Since Louise Brown's birth 25 years ago, IVF has become almost a routine procedure in the UK.
However, the succeeding years have brought a series of breakthroughs which have allowed more couples than ever to have the chance of a baby.
BBC News Online looks at the way the technology has developed - and the ethical dilemmas that have been tackled - over the past two and a half decades.
First test tube baby: JULY, 1978
The birth of Louise was the culmination of well over a decade's work in laboratories in the UK.
Louise Brown was the first IVF birth
Her mother, Lesley, had been told there was only a million in one chance of her conceiving naturally.
In the end, no hormone drugs were used to stimulate her ovaries - and the single egg she produced was enough to lead to a pregnancy, and the birth of Louise.
Test tube twins: APRIL 1982
Britain's first test tube twins were also born in the UK.
The parents were 31-year-old Jo Smith and her husband Stewart.
Most couples undergoing IVF are delighted by the prospect of twins, although fertility doctors in the UK and Europe now try to avoid them, as a twin pregnancy does raise the risk of complications for mother and babies.
First frozen embryo birth: 1983
The question of what to do with "surplus" embryos not used in the initial IVF treatment has always troubled parents.
Embryos as well as sperm were frozen
One solution devised by experts was to store them at very low temperature, and then try to implant them at a later date.
The freezing of embryos started in 1983, and eventually one couple in the US were the first to have a second child using such an embryo.
Its existing sibling was seven and a half years old.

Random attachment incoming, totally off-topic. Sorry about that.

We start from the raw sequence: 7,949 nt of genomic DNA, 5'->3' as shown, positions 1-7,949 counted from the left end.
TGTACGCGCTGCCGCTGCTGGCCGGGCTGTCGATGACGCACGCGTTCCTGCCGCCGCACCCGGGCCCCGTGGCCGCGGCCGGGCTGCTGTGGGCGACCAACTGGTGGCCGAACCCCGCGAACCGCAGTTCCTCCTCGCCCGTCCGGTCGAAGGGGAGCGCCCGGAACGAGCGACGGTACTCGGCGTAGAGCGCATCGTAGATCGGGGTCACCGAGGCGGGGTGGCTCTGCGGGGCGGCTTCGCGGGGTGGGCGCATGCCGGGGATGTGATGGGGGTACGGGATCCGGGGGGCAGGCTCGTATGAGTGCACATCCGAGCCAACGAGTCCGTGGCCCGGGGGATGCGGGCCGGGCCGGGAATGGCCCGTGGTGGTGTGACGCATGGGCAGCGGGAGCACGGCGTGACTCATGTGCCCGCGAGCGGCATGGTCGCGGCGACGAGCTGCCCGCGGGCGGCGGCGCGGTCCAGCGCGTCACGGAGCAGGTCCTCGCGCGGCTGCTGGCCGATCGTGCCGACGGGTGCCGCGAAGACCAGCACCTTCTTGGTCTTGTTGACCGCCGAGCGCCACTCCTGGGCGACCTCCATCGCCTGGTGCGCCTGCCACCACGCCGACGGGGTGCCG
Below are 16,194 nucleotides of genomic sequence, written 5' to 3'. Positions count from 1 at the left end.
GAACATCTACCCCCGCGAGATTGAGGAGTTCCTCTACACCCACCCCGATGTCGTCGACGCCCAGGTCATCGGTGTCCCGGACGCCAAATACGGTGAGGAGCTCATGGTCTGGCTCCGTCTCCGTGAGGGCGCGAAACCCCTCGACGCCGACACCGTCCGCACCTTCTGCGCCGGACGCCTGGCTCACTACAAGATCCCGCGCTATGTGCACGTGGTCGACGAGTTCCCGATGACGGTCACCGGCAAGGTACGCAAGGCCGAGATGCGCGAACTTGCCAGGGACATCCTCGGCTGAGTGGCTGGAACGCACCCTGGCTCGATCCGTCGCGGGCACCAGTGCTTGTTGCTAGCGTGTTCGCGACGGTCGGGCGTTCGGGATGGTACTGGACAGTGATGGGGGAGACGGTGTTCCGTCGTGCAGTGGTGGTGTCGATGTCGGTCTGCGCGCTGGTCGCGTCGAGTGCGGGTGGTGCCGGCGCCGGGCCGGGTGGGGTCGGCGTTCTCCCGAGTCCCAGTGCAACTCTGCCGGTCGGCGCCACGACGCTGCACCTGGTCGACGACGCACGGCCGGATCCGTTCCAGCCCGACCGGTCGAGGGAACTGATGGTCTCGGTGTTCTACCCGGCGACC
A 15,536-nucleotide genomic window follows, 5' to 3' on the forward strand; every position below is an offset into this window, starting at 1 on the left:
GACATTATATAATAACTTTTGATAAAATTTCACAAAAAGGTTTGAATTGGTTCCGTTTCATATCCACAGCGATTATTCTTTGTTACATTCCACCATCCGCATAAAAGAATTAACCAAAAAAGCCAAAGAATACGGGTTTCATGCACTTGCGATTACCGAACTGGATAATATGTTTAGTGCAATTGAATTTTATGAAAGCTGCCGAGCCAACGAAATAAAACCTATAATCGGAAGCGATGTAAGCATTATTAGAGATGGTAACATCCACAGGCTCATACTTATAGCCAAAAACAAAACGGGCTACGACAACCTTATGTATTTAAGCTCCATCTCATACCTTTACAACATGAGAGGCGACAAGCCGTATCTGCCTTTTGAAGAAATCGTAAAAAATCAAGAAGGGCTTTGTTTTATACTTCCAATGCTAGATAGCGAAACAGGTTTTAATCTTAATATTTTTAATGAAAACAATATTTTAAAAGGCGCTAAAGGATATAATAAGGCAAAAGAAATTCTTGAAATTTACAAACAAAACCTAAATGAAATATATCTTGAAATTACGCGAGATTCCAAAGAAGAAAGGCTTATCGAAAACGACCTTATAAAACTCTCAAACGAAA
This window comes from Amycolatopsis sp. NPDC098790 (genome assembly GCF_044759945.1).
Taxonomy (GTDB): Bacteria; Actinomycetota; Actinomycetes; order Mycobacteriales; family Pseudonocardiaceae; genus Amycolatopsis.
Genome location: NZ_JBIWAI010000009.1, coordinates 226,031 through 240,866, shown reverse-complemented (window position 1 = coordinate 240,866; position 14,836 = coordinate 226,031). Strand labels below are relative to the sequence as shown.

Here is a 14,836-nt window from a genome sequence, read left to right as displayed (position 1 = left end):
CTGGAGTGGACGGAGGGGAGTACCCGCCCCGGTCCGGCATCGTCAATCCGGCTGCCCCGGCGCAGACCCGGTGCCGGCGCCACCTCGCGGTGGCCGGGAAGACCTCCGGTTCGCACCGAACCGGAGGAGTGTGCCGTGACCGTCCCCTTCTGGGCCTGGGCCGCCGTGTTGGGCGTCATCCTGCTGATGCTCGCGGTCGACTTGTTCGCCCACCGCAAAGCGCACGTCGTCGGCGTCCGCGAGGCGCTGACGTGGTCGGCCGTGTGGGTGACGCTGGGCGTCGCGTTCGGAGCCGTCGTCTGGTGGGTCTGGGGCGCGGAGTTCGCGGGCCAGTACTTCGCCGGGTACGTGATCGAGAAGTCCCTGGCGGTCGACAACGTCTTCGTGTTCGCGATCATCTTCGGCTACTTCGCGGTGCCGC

Surrogate baby: JANUARY 1985
There was an outcry when surrogate Kim Cotton was paid $6,500 to have a baby for an infertile couple by artificial inemination.
The child, a girl, was made a ward of court but later adopted by the couple.
Laws swiftly brought in made commercial surrogacy illegal in the UK.
Now, only legitimate expenses can be paid - and a handful of "stranger surrogates" still carry out this service each year.
First embryo screening: 1988
An embryo in a petri dish offers an unique opportunity for screening for certain devastating genetic disorders.
It is now used to make parents carrying particular genetic diseases cannot pass the illness on to their children.
There have since been applications in the UK for testing that would lead to the birth of a baby picked to be a perfect match for a sick sibling, so that cells from the umbilical cord could be used in treatments.
In the UK, "preimplantation genetic diagnosis" is outlawed unless it is for the good of the baby itself, and some applications have been rejected on this basis.
Sperm injection: 1990
This was the first use of what is now known as ICSI (intracytoplasmic sperm injection).
ICSI: A single sperm is injected into the egg
In cases where there are sperm, but they do not move properly, and so cannot fertilise the egg, a single sperm is taken, then injected across the membrane of the woman's egg.